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6 Obstacles You Will Face When Learning a New Language (And What To Do)

6 Obstacles You Will Face When Learning a New Language (And What To Do)

Like anything we want to achieve, language learning is a long journey to go through. Many surveys show that the reasoning why never reach fluency is not because of age, talent, or resources. It’s because they quit too early. While there have been several studies of the major benefits in acquiring a new language, such as improving your memory and delaying dementia, we’re all human after all.

For those of you learning a new language, you’ll go through several inevitable obstacles during your journey, and it’s better to be prepared to face them before they come.

Here are 7 major obstacles you will face and how to overcome them.

1. Frustration

Frustration is the first stage that you’ll experience in the learning stage, and it’s perfectly normal. This state of frustration just means you’re stretching your comfort zone and pushing yourself further than before. However, this is when so many of us quit because we don’t immediately “get it.”

Once we realize that upon getting past the frustration stage that the learning process becomes enjoyable and fun. Frustration is only a temporary state that we feel, and what separates the successful individuals versus the unsuccessful is the ability to get past this stage.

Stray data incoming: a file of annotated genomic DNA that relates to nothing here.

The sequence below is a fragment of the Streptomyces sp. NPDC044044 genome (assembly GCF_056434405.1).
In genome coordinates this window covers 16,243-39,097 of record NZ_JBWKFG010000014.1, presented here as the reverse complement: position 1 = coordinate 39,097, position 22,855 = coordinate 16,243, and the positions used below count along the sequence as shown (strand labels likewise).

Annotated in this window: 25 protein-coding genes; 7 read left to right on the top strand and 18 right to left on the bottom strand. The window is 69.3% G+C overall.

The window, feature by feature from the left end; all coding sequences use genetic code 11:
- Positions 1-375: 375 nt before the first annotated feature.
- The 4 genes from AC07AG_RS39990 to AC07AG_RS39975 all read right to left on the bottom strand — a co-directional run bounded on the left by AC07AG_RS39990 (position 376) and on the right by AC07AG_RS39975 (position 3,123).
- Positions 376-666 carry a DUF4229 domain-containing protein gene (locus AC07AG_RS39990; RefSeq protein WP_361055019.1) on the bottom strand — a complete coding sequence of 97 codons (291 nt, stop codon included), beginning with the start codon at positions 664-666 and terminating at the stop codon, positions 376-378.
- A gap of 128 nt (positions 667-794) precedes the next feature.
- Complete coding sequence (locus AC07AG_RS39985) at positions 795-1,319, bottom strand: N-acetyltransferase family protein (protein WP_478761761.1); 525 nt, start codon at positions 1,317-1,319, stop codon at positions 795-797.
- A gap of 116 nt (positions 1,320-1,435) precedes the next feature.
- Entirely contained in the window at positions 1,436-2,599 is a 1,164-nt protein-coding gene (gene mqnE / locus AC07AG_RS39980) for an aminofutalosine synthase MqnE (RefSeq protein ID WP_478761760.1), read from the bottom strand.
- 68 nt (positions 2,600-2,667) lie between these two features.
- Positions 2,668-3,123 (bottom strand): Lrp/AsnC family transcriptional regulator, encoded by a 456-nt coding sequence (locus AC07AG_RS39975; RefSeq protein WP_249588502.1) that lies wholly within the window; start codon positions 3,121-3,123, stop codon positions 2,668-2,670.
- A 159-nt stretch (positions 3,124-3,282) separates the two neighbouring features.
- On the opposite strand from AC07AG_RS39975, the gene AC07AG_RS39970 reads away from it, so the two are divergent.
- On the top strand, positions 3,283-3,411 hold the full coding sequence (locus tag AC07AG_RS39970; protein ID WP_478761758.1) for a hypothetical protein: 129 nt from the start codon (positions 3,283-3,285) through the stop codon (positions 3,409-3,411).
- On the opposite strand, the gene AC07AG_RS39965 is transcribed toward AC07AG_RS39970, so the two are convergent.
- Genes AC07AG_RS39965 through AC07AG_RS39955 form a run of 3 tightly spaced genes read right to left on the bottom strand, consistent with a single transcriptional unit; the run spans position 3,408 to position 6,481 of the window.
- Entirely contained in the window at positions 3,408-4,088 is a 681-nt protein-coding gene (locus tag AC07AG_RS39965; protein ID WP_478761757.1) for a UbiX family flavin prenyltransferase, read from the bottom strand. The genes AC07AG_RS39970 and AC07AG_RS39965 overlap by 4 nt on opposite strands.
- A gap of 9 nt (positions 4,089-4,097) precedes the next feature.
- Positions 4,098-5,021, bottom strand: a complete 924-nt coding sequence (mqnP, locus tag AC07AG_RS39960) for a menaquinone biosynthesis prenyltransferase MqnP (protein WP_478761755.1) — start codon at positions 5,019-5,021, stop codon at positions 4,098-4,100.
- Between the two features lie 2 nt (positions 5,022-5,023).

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The key is to take it step-by-step, instead of overwhelming yourself with a massive challenge. If your goal is to become a fluent Spanish speaker (and you have zero knowledge), then your first goal should be as small as memorizing 10 of the most common words. From there, give yourself a treat or celebrate your small wins, and this will trigger your brain to crave more of these progressions. Then learn 20 words, and so on…

2. Lack of interest or purpose

While most obstacles could be easily cured through simple solutions, the lack of purpose or interest can only come from within you. Without an internal desire to learn something, no amount of money, resources, and strategies can help you get to the next level.

You might want to try a free language course. For example, in this one they cover what is called the Ultimate Goal Setting strategy, by answering questions like:

  • What opportunities will become available by speaking fluently?
  • What would I do if I could speak this language fluently right now?
  • How will I feel after reaching fluency?

Perhaps you could have a deeper connection with your partner or family member who knows another language. You could get a raise at your current job or open yourself up to new and amazing career opportunities with your new language. You can finally move to Spain or travel around South America with ease and comfort, creating deep connections with new people you meet.

Whatever your goal may be, make sure it excites you!

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3. Cost